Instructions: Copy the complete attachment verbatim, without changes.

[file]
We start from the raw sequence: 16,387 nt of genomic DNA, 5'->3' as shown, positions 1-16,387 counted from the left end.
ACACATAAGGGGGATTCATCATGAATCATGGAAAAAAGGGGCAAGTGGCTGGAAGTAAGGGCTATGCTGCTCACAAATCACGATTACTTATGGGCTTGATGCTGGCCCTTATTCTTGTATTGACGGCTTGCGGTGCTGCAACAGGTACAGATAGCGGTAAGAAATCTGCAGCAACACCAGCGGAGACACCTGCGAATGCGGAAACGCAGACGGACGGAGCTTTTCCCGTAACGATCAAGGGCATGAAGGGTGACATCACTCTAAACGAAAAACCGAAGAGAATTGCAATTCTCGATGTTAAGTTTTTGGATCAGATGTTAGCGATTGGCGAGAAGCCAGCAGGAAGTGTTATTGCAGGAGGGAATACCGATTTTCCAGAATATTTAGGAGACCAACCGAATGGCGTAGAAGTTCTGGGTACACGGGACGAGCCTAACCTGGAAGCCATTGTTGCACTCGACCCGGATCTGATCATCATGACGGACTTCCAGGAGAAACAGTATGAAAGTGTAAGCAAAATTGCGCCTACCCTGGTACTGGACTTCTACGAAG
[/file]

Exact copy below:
We start from the raw sequence: 16,387 nt of genomic DNA, 5'->3' as shown, positions 1-16,387 counted from the left end.
ACACATAAGGGGGATTCATCATGAATCATGGAAAAAAGGGGCAAGTGGCTGGAAGTAAGGGCTATGCTGCTCACAAATCACGATTACTTATGGGCTTGATGCTGGCCCTTATTCTTGTATTGACGGCTTGCGGTGCTGCAACAGGTACAGATAGCGGTAAGAAATCTGCAGCAACACCAGCGGAGACACCTGCGAATGCGGAAACGCAGACGGACGGAGCTTTTCCCGTAACGATCAAGGGCATGAAGGGTGACATCACTCTAAACGAAAAACCGAAGAGAATTGCAATTCTCGATGTTAAGTTTTTGGATCAGATGTTAGCGATTGGCGAGAAGCCAGCAGGAAGTGTTATTGCAGGAGGGAATACCGATTTTCCAGAATATTTAGGAGACCAACCGAATGGCGTAGAAGTTCTGGGTACACGGGACGAGCCTAACCTGGAAGCCATTGTTGCACTCGACCCGGATCTGATCATCATGACGGACTTCCAGGAGAAACAGTATGAAAGTGTAAGCAAAATTGCGCCTACCCTGGTACTGGACTTCTACGAAG